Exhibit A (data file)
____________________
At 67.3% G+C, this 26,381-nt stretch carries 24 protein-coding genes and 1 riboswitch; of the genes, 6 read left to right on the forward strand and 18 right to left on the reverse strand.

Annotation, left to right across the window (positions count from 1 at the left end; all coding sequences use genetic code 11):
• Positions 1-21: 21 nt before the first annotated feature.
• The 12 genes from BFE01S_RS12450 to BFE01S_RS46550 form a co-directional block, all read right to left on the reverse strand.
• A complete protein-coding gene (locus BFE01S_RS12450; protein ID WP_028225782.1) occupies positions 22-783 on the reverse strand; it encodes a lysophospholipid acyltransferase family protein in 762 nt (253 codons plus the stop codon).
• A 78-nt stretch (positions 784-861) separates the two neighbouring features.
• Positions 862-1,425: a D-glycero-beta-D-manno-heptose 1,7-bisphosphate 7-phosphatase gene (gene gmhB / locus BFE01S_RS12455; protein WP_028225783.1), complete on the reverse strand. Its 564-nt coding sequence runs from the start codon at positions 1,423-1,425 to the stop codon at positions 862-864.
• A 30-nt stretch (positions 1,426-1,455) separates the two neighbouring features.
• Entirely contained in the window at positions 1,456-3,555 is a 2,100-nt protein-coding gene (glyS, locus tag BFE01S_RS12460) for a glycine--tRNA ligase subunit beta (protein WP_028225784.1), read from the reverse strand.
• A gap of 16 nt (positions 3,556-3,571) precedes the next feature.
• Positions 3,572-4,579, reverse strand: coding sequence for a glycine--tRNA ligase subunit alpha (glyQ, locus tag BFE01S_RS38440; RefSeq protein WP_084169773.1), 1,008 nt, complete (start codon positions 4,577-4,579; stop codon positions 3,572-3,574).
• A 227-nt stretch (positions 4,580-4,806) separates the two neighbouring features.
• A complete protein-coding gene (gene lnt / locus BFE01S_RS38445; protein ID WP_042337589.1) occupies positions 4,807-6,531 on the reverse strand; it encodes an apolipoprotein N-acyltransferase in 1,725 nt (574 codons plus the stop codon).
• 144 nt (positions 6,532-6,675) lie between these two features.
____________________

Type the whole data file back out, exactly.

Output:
At 67.3% G+C, this 26,381-nt stretch carries 24 protein-coding genes and 1 riboswitch; of the genes, 6 read left to right on the forward strand and 18 right to left on the reverse strand.

Annotation, left to right across the window (positions count from 1 at the left end; all coding sequences use genetic code 11):
• Positions 1-21: 21 nt before the first annotated feature.
• The 12 genes from BFE01S_RS12450 to BFE01S_RS46550 form a co-directional block, all read right to left on the reverse strand.
• A complete protein-coding gene (locus BFE01S_RS12450; protein ID WP_028225782.1) occupies positions 22-783 on the reverse strand; it encodes a lysophospholipid acyltransferase family protein in 762 nt (253 codons plus the stop codon).
• A 78-nt stretch (positions 784-861) separates the two neighbouring features.
• Positions 862-1,425: a D-glycero-beta-D-manno-heptose 1,7-bisphosphate 7-phosphatase gene (gene gmhB / locus BFE01S_RS12455; protein WP_028225783.1), complete on the reverse strand. Its 564-nt coding sequence runs from the start codon at positions 1,423-1,425 to the stop codon at positions 862-864.
• A 30-nt stretch (positions 1,426-1,455) separates the two neighbouring features.
• Entirely contained in the window at positions 1,456-3,555 is a 2,100-nt protein-coding gene (glyS, locus tag BFE01S_RS12460) for a glycine--tRNA ligase subunit beta (protein WP_028225784.1), read from the reverse strand.
• A gap of 16 nt (positions 3,556-3,571) precedes the next feature.
• Positions 3,572-4,579, reverse strand: coding sequence for a glycine--tRNA ligase subunit alpha (glyQ, locus tag BFE01S_RS38440; RefSeq protein WP_084169773.1), 1,008 nt, complete (start codon positions 4,577-4,579; stop codon positions 3,572-3,574).
• A 227-nt stretch (positions 4,580-4,806) separates the two neighbouring features.
• A complete protein-coding gene (gene lnt / locus BFE01S_RS38445; protein ID WP_042337589.1) occupies positions 4,807-6,531 on the reverse strand; it encodes an apolipoprotein N-acyltransferase in 1,725 nt (574 codons plus the stop codon).
• 144 nt (positions 6,532-6,675) lie between these two features.